Saving for retirement should be an essential part of everyone’s financial plan. One of the best ways to do that is to open an IRA. If you’re unsure if an IRA is right for you or if you don’t even know what an IRA is, here are 10 things to know about IRAs to help you understand what they are and how they work.
- “IRA” is an acronym for Individual Retirement Arrangement.
- To contribute to an IRA, you must have taxable income. This can be from salaries, wages, tips, bonuses, commissions, and alimony.
- For Traditional IRAs, you must be under 70 ½ years old at the end of the tax year to contribute. There is no age limit for Roth IRAs.
- 2014 IRA contributions can be made until the end of the 2014 tax season, not including extensions. Generally, this means you can make a 2014 contribution until April 15, 2015. In any year, be sure to clarify to your plan sponsor which year you want a contribution to be applied to when you make a contribution between January 1 and April 15.
- How you contribute to an IRA is up to you. For example, you can make regular small contributions or one large contribution. However, the most you can contribute to your IRA in 2014 is your taxable income for the year or the IRA contribution limit of $5,500, whichever amount is smaller. The IRA contribution limit is $6,500 if you will be 50 or older at the end of 2014. These limits may change from year to year.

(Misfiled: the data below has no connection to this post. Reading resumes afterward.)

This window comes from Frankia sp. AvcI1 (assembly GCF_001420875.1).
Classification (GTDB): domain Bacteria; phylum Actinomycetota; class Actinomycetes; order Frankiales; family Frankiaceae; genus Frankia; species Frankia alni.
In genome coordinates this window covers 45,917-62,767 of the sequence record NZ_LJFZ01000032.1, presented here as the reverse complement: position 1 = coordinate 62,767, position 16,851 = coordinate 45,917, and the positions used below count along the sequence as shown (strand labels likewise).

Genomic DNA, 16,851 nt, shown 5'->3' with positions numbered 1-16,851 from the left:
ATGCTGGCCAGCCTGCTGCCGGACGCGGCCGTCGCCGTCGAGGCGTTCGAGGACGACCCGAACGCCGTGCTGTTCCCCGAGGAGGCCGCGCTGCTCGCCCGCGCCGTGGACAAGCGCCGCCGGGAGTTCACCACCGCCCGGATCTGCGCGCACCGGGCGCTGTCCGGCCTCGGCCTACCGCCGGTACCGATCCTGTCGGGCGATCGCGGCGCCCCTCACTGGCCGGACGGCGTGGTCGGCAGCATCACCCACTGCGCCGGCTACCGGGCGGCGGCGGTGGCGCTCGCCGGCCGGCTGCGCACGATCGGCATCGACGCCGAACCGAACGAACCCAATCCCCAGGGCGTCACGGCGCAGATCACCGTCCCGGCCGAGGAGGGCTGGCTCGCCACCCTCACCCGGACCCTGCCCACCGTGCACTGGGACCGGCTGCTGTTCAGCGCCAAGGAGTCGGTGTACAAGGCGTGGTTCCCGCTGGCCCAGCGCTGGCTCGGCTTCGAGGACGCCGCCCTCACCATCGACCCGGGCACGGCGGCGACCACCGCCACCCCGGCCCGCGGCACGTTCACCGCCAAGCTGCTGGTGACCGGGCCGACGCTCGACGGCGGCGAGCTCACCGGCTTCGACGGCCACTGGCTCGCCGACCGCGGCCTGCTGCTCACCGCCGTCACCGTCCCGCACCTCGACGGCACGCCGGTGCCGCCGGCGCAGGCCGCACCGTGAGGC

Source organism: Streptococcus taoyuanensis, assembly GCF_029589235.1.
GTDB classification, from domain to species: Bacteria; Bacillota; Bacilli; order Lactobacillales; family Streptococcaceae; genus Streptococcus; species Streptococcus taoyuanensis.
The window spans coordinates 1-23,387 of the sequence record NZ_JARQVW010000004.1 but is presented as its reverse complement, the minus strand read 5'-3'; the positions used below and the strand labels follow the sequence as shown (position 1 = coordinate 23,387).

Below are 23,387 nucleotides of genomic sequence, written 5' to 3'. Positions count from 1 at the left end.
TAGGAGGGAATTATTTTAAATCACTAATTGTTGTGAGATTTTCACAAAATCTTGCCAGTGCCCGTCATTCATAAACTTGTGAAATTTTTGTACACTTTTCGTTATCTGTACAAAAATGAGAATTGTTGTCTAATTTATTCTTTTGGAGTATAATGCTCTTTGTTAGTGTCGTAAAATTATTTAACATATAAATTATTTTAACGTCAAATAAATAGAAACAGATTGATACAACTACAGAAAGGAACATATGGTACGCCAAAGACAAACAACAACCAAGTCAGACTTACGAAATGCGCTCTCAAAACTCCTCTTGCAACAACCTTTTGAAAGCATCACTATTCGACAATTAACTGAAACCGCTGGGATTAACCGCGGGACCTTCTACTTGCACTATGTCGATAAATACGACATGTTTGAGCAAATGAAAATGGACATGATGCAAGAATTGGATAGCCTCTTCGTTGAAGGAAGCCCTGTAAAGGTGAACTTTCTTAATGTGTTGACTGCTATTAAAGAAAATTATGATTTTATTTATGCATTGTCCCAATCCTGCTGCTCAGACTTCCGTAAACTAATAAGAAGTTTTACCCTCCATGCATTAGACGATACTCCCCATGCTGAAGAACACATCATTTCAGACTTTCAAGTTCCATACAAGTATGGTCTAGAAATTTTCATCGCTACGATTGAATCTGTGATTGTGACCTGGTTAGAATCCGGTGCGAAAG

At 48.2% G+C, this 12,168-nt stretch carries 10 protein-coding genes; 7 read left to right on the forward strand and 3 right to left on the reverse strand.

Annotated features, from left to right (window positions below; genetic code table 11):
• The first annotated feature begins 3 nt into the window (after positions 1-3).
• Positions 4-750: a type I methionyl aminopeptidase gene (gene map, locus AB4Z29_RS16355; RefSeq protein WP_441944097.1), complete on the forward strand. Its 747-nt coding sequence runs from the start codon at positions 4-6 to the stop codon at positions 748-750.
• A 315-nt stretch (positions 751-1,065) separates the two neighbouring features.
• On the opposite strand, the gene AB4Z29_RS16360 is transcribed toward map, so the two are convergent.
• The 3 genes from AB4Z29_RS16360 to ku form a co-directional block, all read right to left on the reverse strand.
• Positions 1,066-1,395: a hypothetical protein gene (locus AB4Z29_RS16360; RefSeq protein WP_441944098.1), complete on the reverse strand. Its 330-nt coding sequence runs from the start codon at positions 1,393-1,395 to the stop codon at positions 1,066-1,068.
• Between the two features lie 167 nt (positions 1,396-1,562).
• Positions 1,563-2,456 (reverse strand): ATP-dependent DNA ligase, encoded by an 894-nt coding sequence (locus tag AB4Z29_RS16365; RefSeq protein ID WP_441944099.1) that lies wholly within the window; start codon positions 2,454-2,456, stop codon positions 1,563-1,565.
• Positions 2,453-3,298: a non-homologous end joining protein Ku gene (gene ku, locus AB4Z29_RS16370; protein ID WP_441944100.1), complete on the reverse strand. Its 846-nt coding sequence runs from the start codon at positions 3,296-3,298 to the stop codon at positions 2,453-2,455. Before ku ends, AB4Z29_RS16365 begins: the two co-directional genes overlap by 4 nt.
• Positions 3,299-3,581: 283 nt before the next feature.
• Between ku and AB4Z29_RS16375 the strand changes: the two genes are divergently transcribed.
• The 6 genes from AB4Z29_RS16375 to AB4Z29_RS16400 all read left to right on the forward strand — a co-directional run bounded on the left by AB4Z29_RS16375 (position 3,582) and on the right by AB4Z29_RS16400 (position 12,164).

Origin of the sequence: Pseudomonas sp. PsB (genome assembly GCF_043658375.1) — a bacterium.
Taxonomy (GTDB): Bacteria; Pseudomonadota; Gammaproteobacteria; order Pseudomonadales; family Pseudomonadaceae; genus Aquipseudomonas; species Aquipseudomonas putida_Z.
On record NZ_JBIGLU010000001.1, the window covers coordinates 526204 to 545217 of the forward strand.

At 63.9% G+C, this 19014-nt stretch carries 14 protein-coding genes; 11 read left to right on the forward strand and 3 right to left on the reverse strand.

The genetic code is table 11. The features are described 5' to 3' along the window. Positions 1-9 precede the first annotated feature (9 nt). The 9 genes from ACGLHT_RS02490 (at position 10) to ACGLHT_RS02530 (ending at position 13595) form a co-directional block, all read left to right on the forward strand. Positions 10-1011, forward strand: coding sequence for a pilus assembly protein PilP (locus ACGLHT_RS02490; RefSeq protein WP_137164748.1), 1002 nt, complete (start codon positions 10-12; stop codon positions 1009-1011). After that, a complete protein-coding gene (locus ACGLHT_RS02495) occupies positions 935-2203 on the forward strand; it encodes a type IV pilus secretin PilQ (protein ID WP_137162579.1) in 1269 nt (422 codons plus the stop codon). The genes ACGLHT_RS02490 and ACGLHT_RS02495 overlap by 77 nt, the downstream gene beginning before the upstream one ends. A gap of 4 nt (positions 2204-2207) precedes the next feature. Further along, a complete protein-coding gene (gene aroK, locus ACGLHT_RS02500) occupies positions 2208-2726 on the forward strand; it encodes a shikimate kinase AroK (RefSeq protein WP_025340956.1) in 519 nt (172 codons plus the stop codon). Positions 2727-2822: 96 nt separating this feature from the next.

- You can receive distributions from a Traditional IRA without penalty once you are 59 ½. You are required to receive a minimum distribution from your IRA the year you turn 70 ½; this is called a required minimum distribution, or RMD.
- Similarly, you can take withdrawals from a Roth IRA with no penalty once you are 59 ½, but only if the account is at least five years old. There are no RMDs with a Roth IRA.
- Contributions to a Traditional IRA are not taxed but distributions from it are.*
- On the other hand, contributions to a Roth IRA are taxed, but distributions are tax-free.*
- Contributions to a Traditional IRA may be tax deductible. However, you can’t deduct contributions to a Roth IRA.*
While some people might be able to afford retirement simply through Social Security and their employer’s retirement plan, most people will need additional money to live comfortably during retirement. An IRA can provide a stable, third source of income that can help you reach your retirement goals. To learn more about IRAs, feel free to leave a comment below or send us a private message.
*For a better understanding on the tax rules and tax implications, consult a tax advisor.
Covenant Trust Company is a financial services company owned by the Evangelical Covenant Church and its affiliates. Our services are available to anyone in need of asset management, retirement planning, legacy planning, gift planning, or trust services. In addition, we seek opportunities to encourage and promote healthy financial habits, and keep a personal finance blog at www.covtrustblog.com.